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Screenshot: Apple.com

Apple is putting a worldwide hold on a program that had contractors listening to some Siri queries in an effort to grade the digital assistant on its responses. When the program returns, Apple says users will have the choice whether to participate.

Why it matters: Apple touts privacy as a key selling point, making the idea that someone might be listening to Siri queries unsettling, even if only a tiny fraction of queries were being monitored.

Driving the news: The issue came to light after a Guardian report last week that Apple contractors had been privy to all sorts of conversations, including couples having sex and people at doctors' appointments, as part of their work "grading" Siri's response handling.

  • "While we conduct a thorough review, we are suspending Siri grading globally," Apple said in a statement to Axios, saying it is "committed to delivering a great Siri experience while protecting user privacy."
  • Apple previously said less than 1% of queries were subject to such grading and that they were typically only a few seconds long. Also, it said the queries weren't tied to a particular Apple ID and that those listening were in secure facilities and subject to Apple's strict confidentiality rules.

Between the lines: Digital assistants are in their early days, so the tech giants want to find ways to both see how well they are doing and identify areas for improvement. However, digital assistants are often awakened accidentally, and as such, can end up being privy to sensitive conversations.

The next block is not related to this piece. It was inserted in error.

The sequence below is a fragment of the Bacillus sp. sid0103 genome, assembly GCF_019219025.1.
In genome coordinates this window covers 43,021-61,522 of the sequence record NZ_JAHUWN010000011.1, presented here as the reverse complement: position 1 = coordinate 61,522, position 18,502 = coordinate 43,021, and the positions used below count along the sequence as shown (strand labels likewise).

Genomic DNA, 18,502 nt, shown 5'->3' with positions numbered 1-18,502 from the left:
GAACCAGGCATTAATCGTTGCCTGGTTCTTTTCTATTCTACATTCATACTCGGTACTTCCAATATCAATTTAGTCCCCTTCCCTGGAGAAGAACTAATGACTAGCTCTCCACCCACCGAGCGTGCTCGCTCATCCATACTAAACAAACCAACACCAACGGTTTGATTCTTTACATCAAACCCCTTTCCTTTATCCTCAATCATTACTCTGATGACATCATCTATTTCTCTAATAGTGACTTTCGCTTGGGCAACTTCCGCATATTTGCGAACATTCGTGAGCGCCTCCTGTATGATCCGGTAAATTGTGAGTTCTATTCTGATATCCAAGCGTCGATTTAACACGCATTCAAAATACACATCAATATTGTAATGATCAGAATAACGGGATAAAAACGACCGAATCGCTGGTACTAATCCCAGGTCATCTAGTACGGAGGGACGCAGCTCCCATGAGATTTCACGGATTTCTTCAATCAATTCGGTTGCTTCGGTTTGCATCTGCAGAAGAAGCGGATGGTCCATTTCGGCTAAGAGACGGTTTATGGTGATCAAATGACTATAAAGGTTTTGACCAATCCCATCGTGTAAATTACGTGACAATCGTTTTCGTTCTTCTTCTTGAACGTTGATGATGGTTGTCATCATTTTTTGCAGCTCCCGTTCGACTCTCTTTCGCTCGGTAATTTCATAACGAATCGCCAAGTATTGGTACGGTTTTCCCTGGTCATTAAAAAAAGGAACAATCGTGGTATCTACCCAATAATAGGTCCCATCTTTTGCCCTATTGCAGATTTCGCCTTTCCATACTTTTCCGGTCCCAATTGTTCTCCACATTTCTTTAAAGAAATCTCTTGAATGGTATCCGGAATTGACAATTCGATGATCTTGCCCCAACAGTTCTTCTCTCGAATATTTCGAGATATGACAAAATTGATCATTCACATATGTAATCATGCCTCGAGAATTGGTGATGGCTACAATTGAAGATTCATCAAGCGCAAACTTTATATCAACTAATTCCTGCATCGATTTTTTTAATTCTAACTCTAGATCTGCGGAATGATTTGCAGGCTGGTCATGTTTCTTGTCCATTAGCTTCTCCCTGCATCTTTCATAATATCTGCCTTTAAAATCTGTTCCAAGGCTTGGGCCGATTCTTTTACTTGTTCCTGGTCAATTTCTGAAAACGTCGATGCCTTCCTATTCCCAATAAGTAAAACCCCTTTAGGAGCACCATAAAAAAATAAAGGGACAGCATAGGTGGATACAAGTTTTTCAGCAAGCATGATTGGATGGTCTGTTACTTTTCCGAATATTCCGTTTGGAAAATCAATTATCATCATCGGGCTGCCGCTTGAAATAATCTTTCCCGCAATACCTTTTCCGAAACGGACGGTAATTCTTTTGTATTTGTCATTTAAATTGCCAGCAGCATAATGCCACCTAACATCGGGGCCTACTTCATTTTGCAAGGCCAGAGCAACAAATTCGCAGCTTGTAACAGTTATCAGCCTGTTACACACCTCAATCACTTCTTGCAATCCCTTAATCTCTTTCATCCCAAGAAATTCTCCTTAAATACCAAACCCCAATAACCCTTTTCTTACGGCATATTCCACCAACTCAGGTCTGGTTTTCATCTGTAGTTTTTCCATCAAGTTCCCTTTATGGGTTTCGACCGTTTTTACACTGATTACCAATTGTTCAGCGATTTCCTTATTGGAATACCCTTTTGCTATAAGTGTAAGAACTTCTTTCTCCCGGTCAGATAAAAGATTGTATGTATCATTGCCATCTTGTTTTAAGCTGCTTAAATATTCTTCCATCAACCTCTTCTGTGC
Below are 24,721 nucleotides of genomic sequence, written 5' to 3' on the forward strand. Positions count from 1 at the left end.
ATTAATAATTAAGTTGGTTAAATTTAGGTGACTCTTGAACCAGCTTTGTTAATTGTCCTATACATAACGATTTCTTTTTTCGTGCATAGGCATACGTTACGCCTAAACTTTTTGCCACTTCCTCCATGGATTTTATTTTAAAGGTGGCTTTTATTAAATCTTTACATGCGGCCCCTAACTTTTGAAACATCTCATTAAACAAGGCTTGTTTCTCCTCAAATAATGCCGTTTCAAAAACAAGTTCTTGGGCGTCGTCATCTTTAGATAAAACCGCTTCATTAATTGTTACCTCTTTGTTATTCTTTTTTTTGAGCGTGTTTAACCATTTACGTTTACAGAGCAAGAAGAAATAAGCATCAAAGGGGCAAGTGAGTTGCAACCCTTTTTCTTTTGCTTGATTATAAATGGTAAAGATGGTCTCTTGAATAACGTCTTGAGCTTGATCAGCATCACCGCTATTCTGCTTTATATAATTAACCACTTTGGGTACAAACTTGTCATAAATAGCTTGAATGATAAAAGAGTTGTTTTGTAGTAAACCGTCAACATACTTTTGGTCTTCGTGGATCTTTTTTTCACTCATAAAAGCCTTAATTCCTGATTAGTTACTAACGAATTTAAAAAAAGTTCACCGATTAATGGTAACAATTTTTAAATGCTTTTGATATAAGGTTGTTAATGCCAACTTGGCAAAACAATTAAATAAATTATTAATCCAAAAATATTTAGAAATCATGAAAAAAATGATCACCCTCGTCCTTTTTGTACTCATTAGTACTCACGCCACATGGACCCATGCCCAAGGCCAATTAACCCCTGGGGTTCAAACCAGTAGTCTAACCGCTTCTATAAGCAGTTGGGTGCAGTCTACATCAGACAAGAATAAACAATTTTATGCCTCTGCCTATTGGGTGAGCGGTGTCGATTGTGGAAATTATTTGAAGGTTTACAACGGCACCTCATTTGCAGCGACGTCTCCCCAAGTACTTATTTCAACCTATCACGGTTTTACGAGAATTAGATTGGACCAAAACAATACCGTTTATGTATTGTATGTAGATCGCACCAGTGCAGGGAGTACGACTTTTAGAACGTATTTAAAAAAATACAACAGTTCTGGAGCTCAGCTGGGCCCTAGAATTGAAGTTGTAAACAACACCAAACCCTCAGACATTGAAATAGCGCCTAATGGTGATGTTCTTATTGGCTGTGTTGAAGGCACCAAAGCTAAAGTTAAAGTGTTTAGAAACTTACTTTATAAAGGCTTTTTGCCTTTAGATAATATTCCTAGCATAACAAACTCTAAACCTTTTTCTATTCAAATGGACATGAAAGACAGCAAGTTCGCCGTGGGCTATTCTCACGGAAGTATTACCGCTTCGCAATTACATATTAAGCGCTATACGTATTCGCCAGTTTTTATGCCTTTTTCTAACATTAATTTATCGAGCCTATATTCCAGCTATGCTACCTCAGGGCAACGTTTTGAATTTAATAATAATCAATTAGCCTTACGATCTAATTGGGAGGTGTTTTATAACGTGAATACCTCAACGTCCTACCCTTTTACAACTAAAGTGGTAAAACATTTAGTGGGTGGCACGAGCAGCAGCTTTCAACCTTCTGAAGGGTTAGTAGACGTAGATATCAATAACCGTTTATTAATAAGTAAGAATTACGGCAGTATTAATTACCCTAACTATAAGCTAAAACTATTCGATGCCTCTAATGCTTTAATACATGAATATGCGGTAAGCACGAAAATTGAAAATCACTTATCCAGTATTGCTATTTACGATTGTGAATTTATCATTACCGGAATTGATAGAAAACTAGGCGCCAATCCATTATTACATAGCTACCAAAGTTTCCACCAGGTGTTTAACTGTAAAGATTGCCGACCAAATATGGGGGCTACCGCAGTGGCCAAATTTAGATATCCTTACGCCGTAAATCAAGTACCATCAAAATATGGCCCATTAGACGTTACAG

The bigger picture: Google is pausing a similar program for EU residents after a Germany data protection commissioner announced an inquiry into its practices.

Go deeper

Top general: Calls to China were "perfectly within the duties" of job

Gen. Mark Milley. Photo: Andrew Harrer/Bloomberg via Getty Images

Joint Chiefs Chairman Mark Milley told the Associated Press on Friday that calls with his Chinese counterpart during the final months of Donald Trump's presidency were "perfectly within the duties and responsibilities" of his job.

Why it matters: In his first public comments on the calls that have prompted critics to question whether the general went too far, Milley maintained that such conversations are "routine," per AP.

The consumer's massive "war chest"

Illustration: Megan Robinson/Axios

Economists expect the pace of economic growth to cool off now that government transfer payments like stimulus checks and emergency unemployment benefits are in the rearview mirror. But evidence suggests that the U.S. consumer is sitting on a lot of financial firepower that could be a key driver of growth in the quarters to come.

Why it matters: U.S. consumer spending is massive, representing about 70% of GDP.

The Fed takes on its own rules amid stock trading controversy

Photo: Al Drago/Bloomberg via Getty Images

New disclosures that showed Fed officials were active in financial markets set off a firestorm of criticism. Now the Fed may overhaul the long-standing rules that allow those transactions.

Why it matters: What officials actively traded was sensitive to the Fed decisions they helped shape, including the unprecedented support that underpinned a massive financial market boom.

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